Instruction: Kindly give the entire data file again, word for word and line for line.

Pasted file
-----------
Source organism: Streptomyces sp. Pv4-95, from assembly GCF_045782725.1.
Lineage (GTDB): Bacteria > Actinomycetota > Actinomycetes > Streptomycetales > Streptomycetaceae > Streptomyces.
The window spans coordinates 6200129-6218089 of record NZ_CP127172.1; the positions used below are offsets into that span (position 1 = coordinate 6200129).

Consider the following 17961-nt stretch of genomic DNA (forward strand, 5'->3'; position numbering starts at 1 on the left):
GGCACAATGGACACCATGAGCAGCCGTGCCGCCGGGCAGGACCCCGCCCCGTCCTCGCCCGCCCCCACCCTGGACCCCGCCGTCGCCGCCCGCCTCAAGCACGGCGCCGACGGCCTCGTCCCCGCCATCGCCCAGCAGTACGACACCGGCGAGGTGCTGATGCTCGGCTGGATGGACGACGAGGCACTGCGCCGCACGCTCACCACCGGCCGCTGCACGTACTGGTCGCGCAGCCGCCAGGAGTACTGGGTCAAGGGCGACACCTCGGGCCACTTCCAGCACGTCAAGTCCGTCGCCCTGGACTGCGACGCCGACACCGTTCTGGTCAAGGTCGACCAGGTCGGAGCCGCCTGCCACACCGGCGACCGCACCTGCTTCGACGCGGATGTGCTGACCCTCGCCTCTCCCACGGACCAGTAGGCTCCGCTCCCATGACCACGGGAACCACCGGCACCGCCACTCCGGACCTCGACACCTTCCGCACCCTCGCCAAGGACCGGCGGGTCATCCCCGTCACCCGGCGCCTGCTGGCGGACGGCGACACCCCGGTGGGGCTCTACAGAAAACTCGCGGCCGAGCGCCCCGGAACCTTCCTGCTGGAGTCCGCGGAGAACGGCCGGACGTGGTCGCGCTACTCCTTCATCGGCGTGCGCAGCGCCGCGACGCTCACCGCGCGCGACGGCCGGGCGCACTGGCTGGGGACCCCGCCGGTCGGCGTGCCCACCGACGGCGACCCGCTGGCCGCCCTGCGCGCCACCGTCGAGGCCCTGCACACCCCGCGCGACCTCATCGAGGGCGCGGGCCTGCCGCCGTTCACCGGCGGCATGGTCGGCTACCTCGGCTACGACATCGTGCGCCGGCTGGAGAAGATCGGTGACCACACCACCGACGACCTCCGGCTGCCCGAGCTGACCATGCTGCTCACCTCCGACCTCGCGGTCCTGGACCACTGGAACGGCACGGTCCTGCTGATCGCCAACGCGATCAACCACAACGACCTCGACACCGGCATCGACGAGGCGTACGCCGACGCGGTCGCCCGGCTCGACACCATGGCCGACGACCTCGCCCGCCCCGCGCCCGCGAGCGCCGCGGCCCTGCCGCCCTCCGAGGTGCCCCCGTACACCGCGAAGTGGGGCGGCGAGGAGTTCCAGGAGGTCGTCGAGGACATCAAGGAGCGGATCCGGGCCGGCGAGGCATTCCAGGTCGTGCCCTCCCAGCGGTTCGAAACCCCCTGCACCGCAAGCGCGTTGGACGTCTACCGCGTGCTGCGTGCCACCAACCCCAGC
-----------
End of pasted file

Source organism: Streptomyces sp. Pv4-95, from assembly GCF_045782725.1.
Lineage (GTDB): Bacteria > Actinomycetota > Actinomycetes > Streptomycetales > Streptomycetaceae > Streptomyces.
The window spans coordinates 6200129-6218089 of record NZ_CP127172.1; the positions used below are offsets into that span (position 1 = coordinate 6200129).

Consider the following 17961-nt stretch of genomic DNA (forward strand, 5'->3'; position numbering starts at 1 on the left):
GGCACAATGGACACCATGAGCAGCCGTGCCGCCGGGCAGGACCCCGCCCCGTCCTCGCCCGCCCCCACCCTGGACCCCGCCGTCGCCGCCCGCCTCAAGCACGGCGCCGACGGCCTCGTCCCCGCCATCGCCCAGCAGTACGACACCGGCGAGGTGCTGATGCTCGGCTGGATGGACGACGAGGCACTGCGCCGCACGCTCACCACCGGCCGCTGCACGTACTGGTCGCGCAGCCGCCAGGAGTACTGGGTCAAGGGCGACACCTCGGGCCACTTCCAGCACGTCAAGTCCGTCGCCCTGGACTGCGACGCCGACACCGTTCTGGTCAAGGTCGACCAGGTCGGAGCCGCCTGCCACACCGGCGACCGCACCTGCTTCGACGCGGATGTGCTGACCCTCGCCTCTCCCACGGACCAGTAGGCTCCGCTCCCATGACCACGGGAACCACCGGCACCGCCACTCCGGACCTCGACACCTTCCGCACCCTCGCCAAGGACCGGCGGGTCATCCCCGTCACCCGGCGCCTGCTGGCGGACGGCGACACCCCGGTGGGGCTCTACAGAAAACTCGCGGCCGAGCGCCCCGGAACCTTCCTGCTGGAGTCCGCGGAGAACGGCCGGACGTGGTCGCGCTACTCCTTCATCGGCGTGCGCAGCGCCGCGACGCTCACCGCGCGCGACGGCCGGGCGCACTGGCTGGGGACCCCGCCGGTCGGCGTGCCCACCGACGGCGACCCGCTGGCCGCCCTGCGCGCCACCGTCGAGGCCCTGCACACCCCGCGCGACCTCATCGAGGGCGCGGGCCTGCCGCCGTTCACCGGCGGCATGGTCGGCTACCTCGGCTACGACATCGTGCGCCGGCTGGAGAAGATCGGTGACCACACCACCGACGACCTCCGGCTGCCCGAGCTGACCATGCTGCTCACCTCCGACCTCGCGGTCCTGGACCACTGGAACGGCACGGTCCTGCTGATCGCCAACGCGATCAACCACAACGACCTCGACACCGGCATCGACGAGGCGTACGCCGACGCGGTCGCCCGGCTCGACACCATGGCCGACGACCTCGCCCGCCCCGCGCCCGCGAGCGCCGCGGCCCTGCCGCCCTCCGAGGTGCCCCCGTACACCGCGAAGTGGGGCGGCGAGGAGTTCCAGGAGGTCGTCGAGGACATCAAGGAGCGGATCCGGGCCGGCGAGGCATTCCAGGTCGTGCCCTCCCAGCGGTTCGAAACCCCCTGCACCGCAAGCGCGTTGGACGTCTACCGCGTGCTGCGTGCCACCAACCCCAGC